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How mindful do you think you are?

When I was visiting Chile last October, I purposely spent quality time with family, friends and devoted entire days just travelling south and to the desert.

Both; travel and family time brought great insight as I could give myself the right mind space to unwind and recharge after a life situation that wasn’t great. I needed to get disrupted, unstuck.

Finding space and time to reconnect may look like taking a weekend off or giving yourself a mini holiday/retreat-self care love.

When we make space to reconnect, we can hear what our heart is telling us, because the chatter in our head slowly decreases. In everyday life, the mind can wander and get easily distracted, as you may have already noticed. It is no coincidence that some people refer to it as the ‘monkey mind’. Always shifting, wondering, making some noise, distracting.

The monkey mind is like having the TV on all the time.

During my travels in Chile, I spent some fantastic time with a friend of mine; a high achiever professional sky guide from Colorado. We explored the Lake District and visited some of the cutest little towns of the region. One afternoon while driving back to the lodge, he asked me what I meant when I started talking about mindfulness. -What I found fascinating was that he was actually practicing mindfulness already, and in a regular basis without even knowing. He was practicing this by skiing almost everyday during peak season.

While he kept on driving, I explained;

-We are not our minds. It does sound a bit crazy as you might think.

-But how? My thoughts come from me!

-Agreed, but it doesn’t mean you are your thoughts. Your mind and YOU are two different things collated in the same package.

If you are up to a little challenge, follow this simple exercise I learnt from one of the best books I’ve read in the last year: ‘The Power of Now’ by Eckhart Tolle.

  • Stay still and in silence for a moment.
  • Intentionally don’t think of anything.
  • Focus on your breath for a few seconds and notice if a thought comes up. When that happens, recall the thought and then let it go.
  • Go back to the breathing.

While you are still focusing on your breath, ask yourself the following:

What will be my next thought? -See what happens.

Now, what did you notice? Were you waiting for a few seconds until the first thought came to mind?

You probably noticed you were in complete silence not having any little cheeky monkey in your mind! So, no thoughts, but you were still there, very present and conscious.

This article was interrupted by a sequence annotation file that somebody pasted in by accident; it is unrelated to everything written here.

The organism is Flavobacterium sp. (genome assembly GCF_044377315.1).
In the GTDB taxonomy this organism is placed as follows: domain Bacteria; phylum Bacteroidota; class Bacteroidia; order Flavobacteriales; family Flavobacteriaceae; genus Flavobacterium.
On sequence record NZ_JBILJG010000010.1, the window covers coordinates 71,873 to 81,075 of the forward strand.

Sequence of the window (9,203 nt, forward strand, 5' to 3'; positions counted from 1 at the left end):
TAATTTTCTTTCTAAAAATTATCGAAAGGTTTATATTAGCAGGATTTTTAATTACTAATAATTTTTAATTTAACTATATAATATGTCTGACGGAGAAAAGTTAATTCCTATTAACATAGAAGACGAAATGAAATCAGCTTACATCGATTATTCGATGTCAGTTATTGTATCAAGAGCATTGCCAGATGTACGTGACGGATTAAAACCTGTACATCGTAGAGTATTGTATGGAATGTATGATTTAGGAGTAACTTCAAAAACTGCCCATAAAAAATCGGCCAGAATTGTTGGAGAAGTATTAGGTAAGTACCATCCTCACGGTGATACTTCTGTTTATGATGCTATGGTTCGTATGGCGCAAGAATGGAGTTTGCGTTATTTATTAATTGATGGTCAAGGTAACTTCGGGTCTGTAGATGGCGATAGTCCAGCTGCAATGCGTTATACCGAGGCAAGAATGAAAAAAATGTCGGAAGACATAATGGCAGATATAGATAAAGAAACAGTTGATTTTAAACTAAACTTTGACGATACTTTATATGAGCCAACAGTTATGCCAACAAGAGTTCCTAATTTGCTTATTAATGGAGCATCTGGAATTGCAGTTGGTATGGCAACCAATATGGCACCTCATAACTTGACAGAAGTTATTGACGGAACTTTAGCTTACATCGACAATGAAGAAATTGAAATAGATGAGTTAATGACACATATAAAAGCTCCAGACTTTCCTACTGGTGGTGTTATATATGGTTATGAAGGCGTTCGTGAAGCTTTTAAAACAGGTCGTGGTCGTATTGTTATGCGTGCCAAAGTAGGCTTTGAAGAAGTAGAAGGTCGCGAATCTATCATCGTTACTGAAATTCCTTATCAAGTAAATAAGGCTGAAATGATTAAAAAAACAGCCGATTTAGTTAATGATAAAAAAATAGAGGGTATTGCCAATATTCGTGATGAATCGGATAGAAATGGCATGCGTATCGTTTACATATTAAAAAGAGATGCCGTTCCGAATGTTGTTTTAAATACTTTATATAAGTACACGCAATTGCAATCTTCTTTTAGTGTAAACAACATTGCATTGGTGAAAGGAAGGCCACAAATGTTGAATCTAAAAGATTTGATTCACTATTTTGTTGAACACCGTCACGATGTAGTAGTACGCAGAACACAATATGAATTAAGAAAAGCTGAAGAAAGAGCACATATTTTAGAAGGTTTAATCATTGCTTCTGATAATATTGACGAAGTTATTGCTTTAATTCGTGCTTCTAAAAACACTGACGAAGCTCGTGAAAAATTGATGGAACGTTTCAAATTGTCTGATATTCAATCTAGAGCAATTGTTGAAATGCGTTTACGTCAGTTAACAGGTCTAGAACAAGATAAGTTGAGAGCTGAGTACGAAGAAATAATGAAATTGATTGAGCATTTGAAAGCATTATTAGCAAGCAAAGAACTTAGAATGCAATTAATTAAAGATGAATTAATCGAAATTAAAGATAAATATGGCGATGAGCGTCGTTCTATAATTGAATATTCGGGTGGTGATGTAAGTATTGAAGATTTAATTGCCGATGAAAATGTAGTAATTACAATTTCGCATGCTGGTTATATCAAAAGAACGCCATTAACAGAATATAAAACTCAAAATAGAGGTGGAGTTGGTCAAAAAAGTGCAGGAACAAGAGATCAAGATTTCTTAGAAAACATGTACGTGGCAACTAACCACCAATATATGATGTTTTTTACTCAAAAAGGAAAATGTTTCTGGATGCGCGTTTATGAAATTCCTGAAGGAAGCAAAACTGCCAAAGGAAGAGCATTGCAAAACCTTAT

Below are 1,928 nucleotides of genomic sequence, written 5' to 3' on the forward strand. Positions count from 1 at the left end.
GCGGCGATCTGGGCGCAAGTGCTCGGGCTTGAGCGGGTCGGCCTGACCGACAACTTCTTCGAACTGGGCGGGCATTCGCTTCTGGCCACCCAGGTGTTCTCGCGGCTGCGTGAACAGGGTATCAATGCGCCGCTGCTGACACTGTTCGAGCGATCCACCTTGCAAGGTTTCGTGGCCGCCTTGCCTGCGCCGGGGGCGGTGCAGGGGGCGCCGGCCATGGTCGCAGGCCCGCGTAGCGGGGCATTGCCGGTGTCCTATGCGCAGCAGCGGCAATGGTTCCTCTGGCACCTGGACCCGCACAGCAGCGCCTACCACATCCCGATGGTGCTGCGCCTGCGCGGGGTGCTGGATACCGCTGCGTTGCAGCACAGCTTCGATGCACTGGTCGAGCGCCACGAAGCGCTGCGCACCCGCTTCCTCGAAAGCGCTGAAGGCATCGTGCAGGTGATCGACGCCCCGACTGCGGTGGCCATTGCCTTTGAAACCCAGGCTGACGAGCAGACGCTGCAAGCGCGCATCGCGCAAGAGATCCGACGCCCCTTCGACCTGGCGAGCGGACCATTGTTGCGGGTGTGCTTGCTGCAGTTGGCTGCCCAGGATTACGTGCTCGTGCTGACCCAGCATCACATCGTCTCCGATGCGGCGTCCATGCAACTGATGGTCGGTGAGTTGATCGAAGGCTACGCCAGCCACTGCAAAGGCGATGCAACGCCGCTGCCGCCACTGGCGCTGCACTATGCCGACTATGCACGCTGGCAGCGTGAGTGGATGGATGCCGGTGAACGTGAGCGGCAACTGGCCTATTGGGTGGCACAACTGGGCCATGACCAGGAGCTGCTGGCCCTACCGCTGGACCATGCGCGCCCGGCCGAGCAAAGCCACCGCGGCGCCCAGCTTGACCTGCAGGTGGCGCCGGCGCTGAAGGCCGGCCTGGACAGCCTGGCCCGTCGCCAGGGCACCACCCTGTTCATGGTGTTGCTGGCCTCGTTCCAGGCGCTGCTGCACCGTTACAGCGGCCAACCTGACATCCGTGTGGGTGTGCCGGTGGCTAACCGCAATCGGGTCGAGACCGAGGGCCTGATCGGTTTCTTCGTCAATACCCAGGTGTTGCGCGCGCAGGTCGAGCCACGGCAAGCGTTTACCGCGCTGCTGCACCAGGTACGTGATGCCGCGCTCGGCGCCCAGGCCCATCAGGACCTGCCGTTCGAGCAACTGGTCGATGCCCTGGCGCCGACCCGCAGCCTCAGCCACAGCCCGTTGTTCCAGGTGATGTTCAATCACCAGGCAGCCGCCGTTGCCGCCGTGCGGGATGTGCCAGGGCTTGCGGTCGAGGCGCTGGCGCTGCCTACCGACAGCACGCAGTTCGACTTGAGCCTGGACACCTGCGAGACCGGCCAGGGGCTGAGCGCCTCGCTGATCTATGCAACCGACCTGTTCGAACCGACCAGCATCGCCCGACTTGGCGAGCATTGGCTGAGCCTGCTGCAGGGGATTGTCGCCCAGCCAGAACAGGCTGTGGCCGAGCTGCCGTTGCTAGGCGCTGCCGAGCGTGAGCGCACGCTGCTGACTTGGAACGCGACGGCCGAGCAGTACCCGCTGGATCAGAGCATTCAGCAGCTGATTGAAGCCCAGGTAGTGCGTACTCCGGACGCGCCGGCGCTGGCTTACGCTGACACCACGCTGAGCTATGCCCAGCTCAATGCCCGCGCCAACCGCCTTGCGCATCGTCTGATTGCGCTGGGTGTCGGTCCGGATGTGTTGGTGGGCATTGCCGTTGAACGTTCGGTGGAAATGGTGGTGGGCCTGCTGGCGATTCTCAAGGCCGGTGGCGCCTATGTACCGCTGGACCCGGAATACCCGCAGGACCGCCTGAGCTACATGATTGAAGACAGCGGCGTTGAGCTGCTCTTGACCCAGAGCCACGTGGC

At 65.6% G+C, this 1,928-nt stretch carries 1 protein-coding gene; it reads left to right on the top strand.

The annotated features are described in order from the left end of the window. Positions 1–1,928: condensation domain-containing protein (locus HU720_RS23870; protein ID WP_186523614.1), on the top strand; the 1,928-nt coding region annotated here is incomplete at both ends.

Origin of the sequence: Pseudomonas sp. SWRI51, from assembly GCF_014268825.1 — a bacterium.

Then guess; who’s that observer behind the scene? Got it?

Yes! That’s YOU.

Welcome to consciousness! Yay!

When we are fully focused on an activity that demands our full concentration and we engage on it for a set period of time, we are experiencing mindfulness.

Pretty cool, isn’t it?

Commonly this term can be associated with meditation and yoga practices. The beauty of it is that mindfulness can be practiced through any activity that will engage your full attention in the present moment; like running, rock climbing, skiing, swimming, dancing, doing yoga, painting, drawing, etc. The list is endless.

Why is it relevant to be mindful?

The more you tune-in with your inner self, the more conscious you’ll become. In other words; you would gain awareness of your surroundings and yourself. Having access to better understanding of different situations, people, and most importantly, you.

You’ll become more intuitive and in alignment with your core values and heart.

‘You’ve got to find what you love, and that is true for your work as it is for your lovers. Your work is going to fill a large part of your life. And the only way to be truly satisfied is to do what you believe is great work. And the only way to do great work; is to love what you do. If you haven’t found it yet, keep looking and don’t settle. As of all matters of the heart, you’ll know when you find it. And like any great relationship, it just gets better and better as the years follow. So keep looking. Don’t settle.’ – Steve Jobs

Those inspiring words by Steve Jobs were spoken at Stanford University in the graduation ceremony as part of an inspiring repertoire of Jobs’ best understanding of the real world and what truly matters at the end of the day.

What inspired him to give that speech was the realisation of his own mortality and that eventually our time on earth as humans is limited.

-So keep looking, don’t settle!

-Do what you love and do it often, the rest will follow.